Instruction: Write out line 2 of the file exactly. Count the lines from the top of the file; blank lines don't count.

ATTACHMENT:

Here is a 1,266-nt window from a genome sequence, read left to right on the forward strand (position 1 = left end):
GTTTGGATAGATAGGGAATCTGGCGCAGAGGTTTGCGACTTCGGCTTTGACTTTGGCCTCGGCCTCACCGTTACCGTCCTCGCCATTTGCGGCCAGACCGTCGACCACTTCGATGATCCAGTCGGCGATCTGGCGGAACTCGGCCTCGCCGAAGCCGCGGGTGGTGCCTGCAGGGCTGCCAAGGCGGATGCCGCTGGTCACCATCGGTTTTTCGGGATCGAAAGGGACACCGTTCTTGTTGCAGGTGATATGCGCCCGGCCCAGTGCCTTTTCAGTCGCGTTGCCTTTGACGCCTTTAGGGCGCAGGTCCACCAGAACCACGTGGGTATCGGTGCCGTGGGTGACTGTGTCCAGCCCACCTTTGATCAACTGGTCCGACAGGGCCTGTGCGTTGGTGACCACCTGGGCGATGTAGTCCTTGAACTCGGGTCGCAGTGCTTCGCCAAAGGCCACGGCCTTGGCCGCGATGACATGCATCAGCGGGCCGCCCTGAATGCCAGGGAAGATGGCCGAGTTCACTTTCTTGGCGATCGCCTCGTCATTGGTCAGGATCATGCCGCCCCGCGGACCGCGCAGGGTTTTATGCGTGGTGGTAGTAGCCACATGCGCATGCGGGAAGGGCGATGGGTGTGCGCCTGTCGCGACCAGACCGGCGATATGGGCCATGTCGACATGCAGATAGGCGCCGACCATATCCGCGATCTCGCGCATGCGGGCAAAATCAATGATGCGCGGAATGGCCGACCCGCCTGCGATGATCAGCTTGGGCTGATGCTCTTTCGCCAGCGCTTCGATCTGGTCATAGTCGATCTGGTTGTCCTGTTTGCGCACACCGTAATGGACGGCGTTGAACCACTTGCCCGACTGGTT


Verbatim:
GTTTGGATAGATAGGGAATCTGGCGCAGAGGTTTGCGACTTCGGCTTTGACTTTGGCCTCGGCCTCACCGTTACCGTCCTCGCCATTTGCGGCCAGACCGTCGACCACTTCGATGATCCAGTCGGCGATCTGGCGGAACTCGGCCTCGCCGAAGCCGCGGGTGGTGCCTGCAGGGCTGCCAAGGCGGATGCCGCTGGTCACCATCGGTTTTTCGGGATCGAAAGGGACACCGTTCTTGTTGCAGGTGATATGCGCCCGGCCCAGTGCCTTTTCAGTCGCGTTGCCTTTGACGCCTTTAGGGCGCAGGTCCACCAGAACCACGTGGGTATCGGTGCCGTGGGTGACTGTGTCCAGCCCACCTTTGATCAACTGGTCCGACAGGGCCTGTGCGTTGGTGACCACCTGGGCGATGTAGTCCTTGAACTCGGGTCGCAGTGCTTCGCCAAAGGCCACGGCCTTGGCCGCGATGACATGCATCAGCGGGCCGCCCTGAATGCCAGGGAAGATGGCCGAGTTCACTTTCTTGGCGATCGCCTCGTCATTGGTCAGGATCATGCCGCCCCGCGGACCGCGCAGGGTTTTATGCGTGGTGGTAGTAGCCACATGCGCATGCGGGAAGGGCGATGGGTGTGCGCCTGTCGCGACCAGACCGGCGATATGGGCCATGTCGACATGCAGATAGGCGCCGACCATATCCGCGATCTCGCGCATGCGGGCAAAATCAATGATGCGCGGAATGGCCGACCCGCCTGCGATGATCAGCTTGGGCTGATGCTCTTTCGCCAGCGCTTCGATCTGGTCATAGTCGATCTGGTTGTCCTGTTTGCGCACACCGTAATGGACGGCGTTGAACCACTTGCCCGACTGGTT